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Teacherbee_4 Teacherbee_4 is offline
 
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Teacherbee_4
 
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Give me your best advice!
Old 09-03-2021, 01:56 PM
 
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I'm looking for advice on how to handle a few classroom management "issues". They aren't really issues per say, but things that I've noticed about this class in general that I really want to "fix" or deal with best.

1. They have very strong, loud personalities. They are happy, positive, and enthusiastic, which is quite a plus, but they yell across the room all the time. They are loud working in groups. They need to talk all the time. I give them lots of built in talk time, but even with that, they are LOUD. I follow my classroom management plan to a T, and I am seeing improvement from what I saw of them last year and I what I saw at the beginning of the year, but it's still not exactly how I want it to be. We are 8 days in. How long does it take do you think to "mold a class?"/for new rules/expectations to sink in? Any advice on how handle to this, especially without killing their "spirit". Honestly, for the vast majority of them, it's truly their personality, but obviously they need to reign it in and use it at appropriate times.

2. They have a very hard time focusing as a whole. Even 30 second directions, they can't have their eyes on me or not be ripping up shreads of paper, fidgeting with things, etc. Even when I follow the classroom management, that's not improving. Obviously, at 4th grade, they need to focus on my direction or my talking longer than 30 seconds. And, their fidgeting doesn't help them listen, because they don't know what to do after directions. Even if I have them repeat directions back, the don't listen, they try to fidget, doodle, rip paper etc. instead. Again, I think there are 2 reasons for this. While I do think this is "them", the 2 third grade teachers are VERY loose. A lot of behaviors were accepted last year that really should't have been. I've seen it with my own eyes, I hear them talking in the lounge, here them responding when other teachers ask advice, etc. They are very lax. Again, I do think there is a part of them who do have trouble sustaining attention, but I think it's worse because they were allowed to last year. Obviously, I know for starters, right now, I need to keep directions/lectures/teacher talk short and give time for intermintent talking, do more hands-on things, etc., but there will always need to be some teacher direction and they tend to completely tune it out. Thoughts on how to handle this?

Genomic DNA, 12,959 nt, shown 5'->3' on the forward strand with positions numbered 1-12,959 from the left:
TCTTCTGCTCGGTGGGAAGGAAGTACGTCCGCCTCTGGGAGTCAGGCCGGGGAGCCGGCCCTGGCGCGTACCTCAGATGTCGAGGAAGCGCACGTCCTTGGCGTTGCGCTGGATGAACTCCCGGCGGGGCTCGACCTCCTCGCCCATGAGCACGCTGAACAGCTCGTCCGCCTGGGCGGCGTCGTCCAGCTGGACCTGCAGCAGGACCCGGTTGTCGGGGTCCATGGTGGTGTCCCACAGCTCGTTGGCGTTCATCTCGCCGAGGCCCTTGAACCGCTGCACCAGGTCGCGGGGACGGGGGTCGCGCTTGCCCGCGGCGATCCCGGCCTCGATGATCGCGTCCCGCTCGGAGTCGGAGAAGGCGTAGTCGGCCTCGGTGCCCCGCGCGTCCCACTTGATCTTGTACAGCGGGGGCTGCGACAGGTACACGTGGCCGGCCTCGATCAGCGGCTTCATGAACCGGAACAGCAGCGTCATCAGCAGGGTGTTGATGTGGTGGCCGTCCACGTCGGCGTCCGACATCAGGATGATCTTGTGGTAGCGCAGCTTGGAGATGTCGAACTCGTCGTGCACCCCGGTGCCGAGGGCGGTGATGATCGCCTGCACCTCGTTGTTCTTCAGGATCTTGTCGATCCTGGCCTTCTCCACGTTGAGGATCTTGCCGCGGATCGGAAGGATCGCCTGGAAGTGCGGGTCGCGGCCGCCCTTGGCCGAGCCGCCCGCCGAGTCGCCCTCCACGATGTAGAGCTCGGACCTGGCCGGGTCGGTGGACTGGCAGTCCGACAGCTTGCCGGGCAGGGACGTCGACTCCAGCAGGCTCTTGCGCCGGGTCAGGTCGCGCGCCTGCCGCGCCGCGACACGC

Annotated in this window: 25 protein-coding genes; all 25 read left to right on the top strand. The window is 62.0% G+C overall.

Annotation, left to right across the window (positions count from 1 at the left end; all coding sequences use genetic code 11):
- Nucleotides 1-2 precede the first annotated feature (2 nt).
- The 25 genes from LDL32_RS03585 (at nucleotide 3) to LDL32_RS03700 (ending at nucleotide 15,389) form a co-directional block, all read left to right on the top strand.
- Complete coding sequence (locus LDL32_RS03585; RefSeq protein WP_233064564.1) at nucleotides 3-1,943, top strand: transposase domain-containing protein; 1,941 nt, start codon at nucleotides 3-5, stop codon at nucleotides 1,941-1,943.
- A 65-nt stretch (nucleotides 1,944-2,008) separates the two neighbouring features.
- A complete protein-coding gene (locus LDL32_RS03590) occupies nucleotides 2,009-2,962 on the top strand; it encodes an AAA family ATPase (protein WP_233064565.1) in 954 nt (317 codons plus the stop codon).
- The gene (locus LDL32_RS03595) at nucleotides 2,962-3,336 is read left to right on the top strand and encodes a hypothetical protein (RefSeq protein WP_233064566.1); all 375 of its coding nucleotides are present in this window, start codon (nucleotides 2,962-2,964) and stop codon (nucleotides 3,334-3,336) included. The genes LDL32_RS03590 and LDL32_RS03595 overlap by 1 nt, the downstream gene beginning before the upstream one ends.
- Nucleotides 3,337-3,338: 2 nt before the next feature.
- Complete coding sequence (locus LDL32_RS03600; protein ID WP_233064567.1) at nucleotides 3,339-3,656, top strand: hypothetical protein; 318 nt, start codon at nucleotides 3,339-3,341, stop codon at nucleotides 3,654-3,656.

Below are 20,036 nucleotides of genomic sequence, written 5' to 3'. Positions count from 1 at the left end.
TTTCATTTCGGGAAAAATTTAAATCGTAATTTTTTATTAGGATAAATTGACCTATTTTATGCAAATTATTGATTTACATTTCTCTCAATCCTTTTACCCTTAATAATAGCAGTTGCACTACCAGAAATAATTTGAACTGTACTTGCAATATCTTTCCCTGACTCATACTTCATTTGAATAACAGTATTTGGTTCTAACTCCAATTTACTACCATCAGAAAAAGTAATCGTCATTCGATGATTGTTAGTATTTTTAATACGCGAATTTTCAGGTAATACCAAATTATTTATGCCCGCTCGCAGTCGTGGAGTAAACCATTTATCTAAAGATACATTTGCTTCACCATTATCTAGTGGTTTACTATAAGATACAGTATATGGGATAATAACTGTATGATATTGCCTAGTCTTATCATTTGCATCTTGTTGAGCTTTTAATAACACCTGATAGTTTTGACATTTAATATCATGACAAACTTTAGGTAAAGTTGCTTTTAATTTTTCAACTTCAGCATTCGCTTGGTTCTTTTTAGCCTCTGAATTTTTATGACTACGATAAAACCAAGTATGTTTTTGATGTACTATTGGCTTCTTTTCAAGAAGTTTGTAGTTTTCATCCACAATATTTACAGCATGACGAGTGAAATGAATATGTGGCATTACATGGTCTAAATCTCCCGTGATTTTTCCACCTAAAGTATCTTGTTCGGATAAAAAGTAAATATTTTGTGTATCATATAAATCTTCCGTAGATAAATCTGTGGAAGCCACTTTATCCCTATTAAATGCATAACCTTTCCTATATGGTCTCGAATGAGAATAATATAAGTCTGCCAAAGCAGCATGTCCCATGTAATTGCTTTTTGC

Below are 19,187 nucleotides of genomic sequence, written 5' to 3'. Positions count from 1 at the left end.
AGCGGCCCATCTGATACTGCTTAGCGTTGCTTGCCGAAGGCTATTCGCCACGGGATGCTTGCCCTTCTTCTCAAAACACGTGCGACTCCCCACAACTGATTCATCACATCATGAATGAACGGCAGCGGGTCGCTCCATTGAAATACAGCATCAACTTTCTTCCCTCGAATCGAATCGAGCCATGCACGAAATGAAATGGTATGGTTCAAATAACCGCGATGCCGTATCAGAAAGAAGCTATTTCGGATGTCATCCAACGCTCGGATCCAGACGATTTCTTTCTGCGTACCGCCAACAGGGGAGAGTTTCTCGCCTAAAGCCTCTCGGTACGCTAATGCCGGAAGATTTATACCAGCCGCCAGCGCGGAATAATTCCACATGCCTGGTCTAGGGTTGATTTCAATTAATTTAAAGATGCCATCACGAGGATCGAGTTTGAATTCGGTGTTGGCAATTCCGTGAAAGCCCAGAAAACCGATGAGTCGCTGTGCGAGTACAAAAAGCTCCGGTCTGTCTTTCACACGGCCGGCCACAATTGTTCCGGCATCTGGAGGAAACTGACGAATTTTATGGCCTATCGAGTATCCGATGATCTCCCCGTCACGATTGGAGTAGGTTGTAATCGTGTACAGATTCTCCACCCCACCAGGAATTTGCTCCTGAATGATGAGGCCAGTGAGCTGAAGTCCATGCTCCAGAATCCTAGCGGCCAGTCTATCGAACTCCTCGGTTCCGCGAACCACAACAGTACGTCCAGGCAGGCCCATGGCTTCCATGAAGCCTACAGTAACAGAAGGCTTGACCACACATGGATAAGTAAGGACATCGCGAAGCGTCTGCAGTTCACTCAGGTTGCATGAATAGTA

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ConnieWI ConnieWI is offline
 
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#2 Above
Old 09-03-2021, 02:33 PM
 
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When giving directions orally, use words like "first" and "next." At the same time, write a number 1 on the board with the "first" direction in written words and write #2 on the board with the "next" direction in written words.

I was not an auditory learner, but rather a visual one. I needed directions written on the board and always appreciated the teacher that did that.

Also, as a third grade teacher, I only gave directions once, especially if they were written on the board. When asked what to do, my response was "check the board" or "ask a classmate." When you start giving in to the students who were not listening the first time around, it just spirals out of control and all of a sudden, you are repeating the direction five and six times.
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Keltikmom Keltikmom is offline
 
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As ice
Old 09-03-2021, 04:19 PM
 
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Connie gave you dead on perfect advice for issue #2. I would have typed the same thing.

As to issue #1, some classes are just louder than others. BUT, given that they all stayed home last year, they will probably need to,relearn their “inside voices” all over again. Just keep hammering away at them.
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SpedinTx SpedinTx is offline
 
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Old 09-07-2021, 08:04 AM
 
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In my school we have discovered that the students have completely forgotten how loud they can be. We bought a stop light on Amazon that measures how loud the class is. Once they reach a certain decibel the green light turns yellow. Then if they continue to be too loud the red light turns on which means no talking at all, for any reason for 10 min. As this was no longer a subjective, you are too loud from the teach but a scientific you are too loud the students started monitoring their volume. Another great thing is you can slowly reduce the decibels allowed helping them regain their classroom volumes.
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